Coronavirus Outbreak: Mexico City movie theatres reopen to 30 percent capacity after four months
Movie theatres in Mexico sold about 350 million tickets, making Mexico the fourth largest movie market in the world, after China, India, and the US
The few, the brave — those were the people returning this week to movie theatres in Mexico City that had been closed for four months due to the coronavirus pandemic.
Yes, there was popcorn. But moviegoers had to wear face masks, and could only lift them to eat or drink. And their temperatures were checked at the entrance. They also had to walk on a sanitising mat.
Dates were okay, but forget about sitting with a group of friends: no more than two people were allowed to sit together, as long as they were surrounded by empty seats.
Theatres in the capital have been allowed to open at only 30 percent of capacity — entire rows were blocked off with yellow tape — but even so, there was no competition for the best seats.
At an IMAX screen in Mexico City, only about 10 customers showed up on Wednesday, but technical problems with a projector put off the scheduled screening of the 2014 space drama Interstellar.
“It felt great to be able to come back, “said Matías Mora. “For me, seeing a film in a movie theatre is the definitive way to see it.”
With new movie premieres delayed by worldwide lockdowns and theatres scrambling to find something to show, the pandemic has at least brought back the classics.
Antonio Alamillo, 47, a bakery manager, and Nélida Cartujano, 42, a teacher, came to see the 1955 James Dean classic Rebel Without a Cause.
“I was here on the last day the theatres were open and here I am on the first day they opened again,” said Alamillo. “I can’t live without the cinema.”
Movie theatres in Mexico sold about 350 million tickets, making Mexico the fourth largest movie market in the world, after China, India, and the United States. In terms of revenues, Mexico was in ninth place, with ticket sales worth about $850 million in 2019. The country has relatively low ticket prices.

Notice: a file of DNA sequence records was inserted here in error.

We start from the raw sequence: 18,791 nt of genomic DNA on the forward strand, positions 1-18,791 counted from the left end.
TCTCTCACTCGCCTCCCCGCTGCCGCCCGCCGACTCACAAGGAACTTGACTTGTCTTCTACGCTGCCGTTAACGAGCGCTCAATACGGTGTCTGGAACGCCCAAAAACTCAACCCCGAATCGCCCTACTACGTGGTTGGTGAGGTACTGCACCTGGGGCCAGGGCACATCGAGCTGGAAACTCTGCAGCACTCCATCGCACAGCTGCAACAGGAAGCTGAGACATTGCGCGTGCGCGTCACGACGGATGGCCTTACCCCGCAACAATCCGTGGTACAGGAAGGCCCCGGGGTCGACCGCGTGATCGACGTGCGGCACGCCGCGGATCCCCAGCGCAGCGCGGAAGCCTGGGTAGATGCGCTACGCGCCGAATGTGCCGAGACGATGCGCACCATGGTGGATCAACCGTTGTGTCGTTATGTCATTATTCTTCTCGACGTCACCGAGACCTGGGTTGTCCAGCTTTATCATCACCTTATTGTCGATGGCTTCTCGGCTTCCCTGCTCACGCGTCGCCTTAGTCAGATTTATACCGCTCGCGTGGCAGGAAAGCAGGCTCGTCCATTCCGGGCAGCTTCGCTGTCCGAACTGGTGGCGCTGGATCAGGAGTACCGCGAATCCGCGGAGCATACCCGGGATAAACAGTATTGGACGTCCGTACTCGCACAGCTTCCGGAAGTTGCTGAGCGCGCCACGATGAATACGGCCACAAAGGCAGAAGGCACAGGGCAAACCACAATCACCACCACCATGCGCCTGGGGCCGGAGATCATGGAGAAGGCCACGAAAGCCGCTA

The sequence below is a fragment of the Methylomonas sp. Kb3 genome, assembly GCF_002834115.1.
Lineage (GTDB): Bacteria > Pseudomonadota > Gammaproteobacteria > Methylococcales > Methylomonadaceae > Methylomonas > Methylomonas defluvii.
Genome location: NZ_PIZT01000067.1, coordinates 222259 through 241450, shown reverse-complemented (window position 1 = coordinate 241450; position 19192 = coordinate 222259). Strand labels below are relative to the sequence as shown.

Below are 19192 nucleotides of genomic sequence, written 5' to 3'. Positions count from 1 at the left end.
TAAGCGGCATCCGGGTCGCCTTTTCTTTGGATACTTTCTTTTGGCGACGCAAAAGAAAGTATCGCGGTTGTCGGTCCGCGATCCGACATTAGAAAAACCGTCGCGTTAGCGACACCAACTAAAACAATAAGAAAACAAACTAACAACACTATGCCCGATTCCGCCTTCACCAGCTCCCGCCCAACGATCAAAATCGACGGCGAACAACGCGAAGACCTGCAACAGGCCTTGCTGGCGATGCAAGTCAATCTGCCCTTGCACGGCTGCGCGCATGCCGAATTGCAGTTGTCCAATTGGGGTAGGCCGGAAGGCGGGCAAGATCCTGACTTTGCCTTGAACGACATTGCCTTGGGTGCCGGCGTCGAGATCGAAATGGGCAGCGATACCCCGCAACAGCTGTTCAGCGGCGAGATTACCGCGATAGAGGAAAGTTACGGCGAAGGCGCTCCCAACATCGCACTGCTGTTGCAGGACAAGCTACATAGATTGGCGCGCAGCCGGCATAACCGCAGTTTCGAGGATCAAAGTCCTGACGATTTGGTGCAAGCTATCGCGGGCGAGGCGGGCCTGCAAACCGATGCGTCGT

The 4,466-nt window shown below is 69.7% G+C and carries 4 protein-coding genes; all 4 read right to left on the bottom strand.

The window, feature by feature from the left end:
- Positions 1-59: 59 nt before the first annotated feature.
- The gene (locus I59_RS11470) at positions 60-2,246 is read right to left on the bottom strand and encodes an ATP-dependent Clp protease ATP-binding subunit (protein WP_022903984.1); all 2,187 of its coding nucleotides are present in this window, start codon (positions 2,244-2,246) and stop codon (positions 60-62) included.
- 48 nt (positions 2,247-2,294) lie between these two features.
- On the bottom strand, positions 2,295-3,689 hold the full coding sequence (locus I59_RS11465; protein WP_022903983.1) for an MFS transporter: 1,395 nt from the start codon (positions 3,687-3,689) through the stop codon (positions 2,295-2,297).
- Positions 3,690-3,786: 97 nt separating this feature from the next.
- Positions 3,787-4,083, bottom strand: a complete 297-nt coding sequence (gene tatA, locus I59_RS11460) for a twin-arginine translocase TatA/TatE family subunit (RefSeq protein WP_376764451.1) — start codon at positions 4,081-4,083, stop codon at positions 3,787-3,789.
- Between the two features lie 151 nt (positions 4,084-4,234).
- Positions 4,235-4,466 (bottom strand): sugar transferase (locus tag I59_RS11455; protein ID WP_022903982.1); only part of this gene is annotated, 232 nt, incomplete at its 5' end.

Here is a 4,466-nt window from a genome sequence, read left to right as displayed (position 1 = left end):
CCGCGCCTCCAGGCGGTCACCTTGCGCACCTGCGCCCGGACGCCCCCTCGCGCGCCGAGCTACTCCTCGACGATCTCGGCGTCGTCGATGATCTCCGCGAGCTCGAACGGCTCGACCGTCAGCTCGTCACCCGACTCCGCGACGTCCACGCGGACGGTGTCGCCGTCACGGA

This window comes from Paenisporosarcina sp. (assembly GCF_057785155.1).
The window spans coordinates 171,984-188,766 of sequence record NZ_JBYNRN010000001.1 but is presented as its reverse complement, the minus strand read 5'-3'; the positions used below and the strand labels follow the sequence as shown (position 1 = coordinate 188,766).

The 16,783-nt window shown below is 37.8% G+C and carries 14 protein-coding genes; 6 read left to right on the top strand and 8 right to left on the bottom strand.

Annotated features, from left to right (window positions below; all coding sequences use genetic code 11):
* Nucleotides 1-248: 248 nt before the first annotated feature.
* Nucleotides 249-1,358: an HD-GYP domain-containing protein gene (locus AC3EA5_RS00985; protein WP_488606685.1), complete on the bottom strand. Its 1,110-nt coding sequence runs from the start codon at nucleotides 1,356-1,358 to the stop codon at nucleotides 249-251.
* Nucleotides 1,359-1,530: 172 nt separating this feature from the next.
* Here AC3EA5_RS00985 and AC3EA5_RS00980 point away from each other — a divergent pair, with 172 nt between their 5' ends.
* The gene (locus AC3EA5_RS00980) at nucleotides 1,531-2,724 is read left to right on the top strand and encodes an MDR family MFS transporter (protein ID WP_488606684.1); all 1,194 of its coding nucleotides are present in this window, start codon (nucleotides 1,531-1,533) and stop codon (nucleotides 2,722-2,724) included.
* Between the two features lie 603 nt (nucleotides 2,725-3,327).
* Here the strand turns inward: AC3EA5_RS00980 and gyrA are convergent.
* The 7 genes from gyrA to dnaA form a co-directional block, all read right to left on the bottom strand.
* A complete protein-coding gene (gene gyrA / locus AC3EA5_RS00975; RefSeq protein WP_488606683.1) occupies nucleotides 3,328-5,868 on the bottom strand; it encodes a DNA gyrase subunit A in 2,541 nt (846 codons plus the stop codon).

But the movie theatre business chamber, Canacine, estimates Mexican movie houses lost about 152 million ticket sales during the shutdown, which lasted from 25 March to 10 August. At least a dozen movie theatres across the country have announced they will close permanently.
Mexico’s Culture Secretary, Alejandra Frausto, was at one of the first showings at Mexico City’s Cineteca Nacional complex.
“A moment like this, returning to the movies, seemed impossible,” Frausto said. “But that is precisely what art does, make the impossible possible.”
Mexico passed the half-million mark in coronavirus cases on Thursday. The Health Department reported 7,371 newly confirmed cases, bringing the total so far to 505,751. The department reported 627 more confirmed COVID-19 deaths, bringing the country’s accumulated total to 55,293 deaths.
Venom: Let There Be Carnage also exceeded the original 2018 title’s opening of $80.2M by 12 percent
To see a couple of privileged folk, frantically trying to scramble their way to safety, their faces whiter than their original white after what they have just seen. It is oddly satisfying to see how it ends for them, because I know it will.
A deep dive into the ending of Daniel Craig's No Time To Die and what it means for the James Bond franchise